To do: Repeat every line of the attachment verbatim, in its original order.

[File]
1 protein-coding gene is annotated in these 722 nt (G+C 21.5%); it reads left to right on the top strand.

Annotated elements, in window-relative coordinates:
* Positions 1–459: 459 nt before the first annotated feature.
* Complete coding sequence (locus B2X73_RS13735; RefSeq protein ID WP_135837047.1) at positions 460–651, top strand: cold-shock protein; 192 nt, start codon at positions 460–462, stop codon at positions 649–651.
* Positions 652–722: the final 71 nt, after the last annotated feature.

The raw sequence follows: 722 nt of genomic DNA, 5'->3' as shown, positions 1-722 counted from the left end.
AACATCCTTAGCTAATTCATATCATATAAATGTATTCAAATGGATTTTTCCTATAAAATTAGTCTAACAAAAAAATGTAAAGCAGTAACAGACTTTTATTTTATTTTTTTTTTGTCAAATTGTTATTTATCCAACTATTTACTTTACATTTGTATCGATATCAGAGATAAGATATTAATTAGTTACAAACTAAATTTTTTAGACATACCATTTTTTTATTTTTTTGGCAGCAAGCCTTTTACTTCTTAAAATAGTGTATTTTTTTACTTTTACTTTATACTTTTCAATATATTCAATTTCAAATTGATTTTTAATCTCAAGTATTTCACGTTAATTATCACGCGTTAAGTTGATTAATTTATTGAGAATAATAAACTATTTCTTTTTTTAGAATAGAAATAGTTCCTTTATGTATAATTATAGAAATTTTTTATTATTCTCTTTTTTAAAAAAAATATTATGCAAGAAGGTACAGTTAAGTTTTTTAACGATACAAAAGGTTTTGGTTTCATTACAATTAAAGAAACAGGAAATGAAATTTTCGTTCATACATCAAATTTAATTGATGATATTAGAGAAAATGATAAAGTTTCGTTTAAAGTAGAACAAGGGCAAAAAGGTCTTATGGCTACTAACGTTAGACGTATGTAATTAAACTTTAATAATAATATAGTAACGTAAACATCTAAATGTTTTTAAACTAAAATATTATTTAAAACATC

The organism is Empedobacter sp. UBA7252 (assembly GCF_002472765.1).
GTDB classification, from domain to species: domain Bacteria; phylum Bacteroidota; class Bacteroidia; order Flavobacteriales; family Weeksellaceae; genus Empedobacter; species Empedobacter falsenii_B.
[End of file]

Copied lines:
1 protein-coding gene is annotated in these 722 nt (G+C 21.5%); it reads left to right on the top strand.

Annotated elements, in window-relative coordinates:
* Positions 1–459: 459 nt before the first annotated feature.
* Complete coding sequence (locus B2X73_RS13735; RefSeq protein ID WP_135837047.1) at positions 460–651, top strand: cold-shock protein; 192 nt, start codon at positions 460–462, stop codon at positions 649–651.
* Positions 652–722: the final 71 nt, after the last annotated feature.

The raw sequence follows: 722 nt of genomic DNA, 5'->3' as shown, positions 1-722 counted from the left end.
AACATCCTTAGCTAATTCATATCATATAAATGTATTCAAATGGATTTTTCCTATAAAATTAGTCTAACAAAAAAATGTAAAGCAGTAACAGACTTTTATTTTATTTTTTTTTTGTCAAATTGTTATTTATCCAACTATTTACTTTACATTTGTATCGATATCAGAGATAAGATATTAATTAGTTACAAACTAAATTTTTTAGACATACCATTTTTTTATTTTTTTGGCAGCAAGCCTTTTACTTCTTAAAATAGTGTATTTTTTTACTTTTACTTTATACTTTTCAATATATTCAATTTCAAATTGATTTTTAATCTCAAGTATTTCACGTTAATTATCACGCGTTAAGTTGATTAATTTATTGAGAATAATAAACTATTTCTTTTTTTAGAATAGAAATAGTTCCTTTATGTATAATTATAGAAATTTTTTATTATTCTCTTTTTTAAAAAAAATATTATGCAAGAAGGTACAGTTAAGTTTTTTAACGATACAAAAGGTTTTGGTTTCATTACAATTAAAGAAACAGGAAATGAAATTTTCGTTCATACATCAAATTTAATTGATGATATTAGAGAAAATGATAAAGTTTCGTTTAAAGTAGAACAAGGGCAAAAAGGTCTTATGGCTACTAACGTTAGACGTATGTAATTAAACTTTAATAATAATATAGTAACGTAAACATCTAAATGTTTTTAAACTAAAATATTATTTAAAACATC

The organism is Empedobacter sp. UBA7252 (assembly GCF_002472765.1).
GTDB classification, from domain to species: domain Bacteria; phylum Bacteroidota; class Bacteroidia; order Flavobacteriales; family Weeksellaceae; genus Empedobacter; species Empedobacter falsenii_B.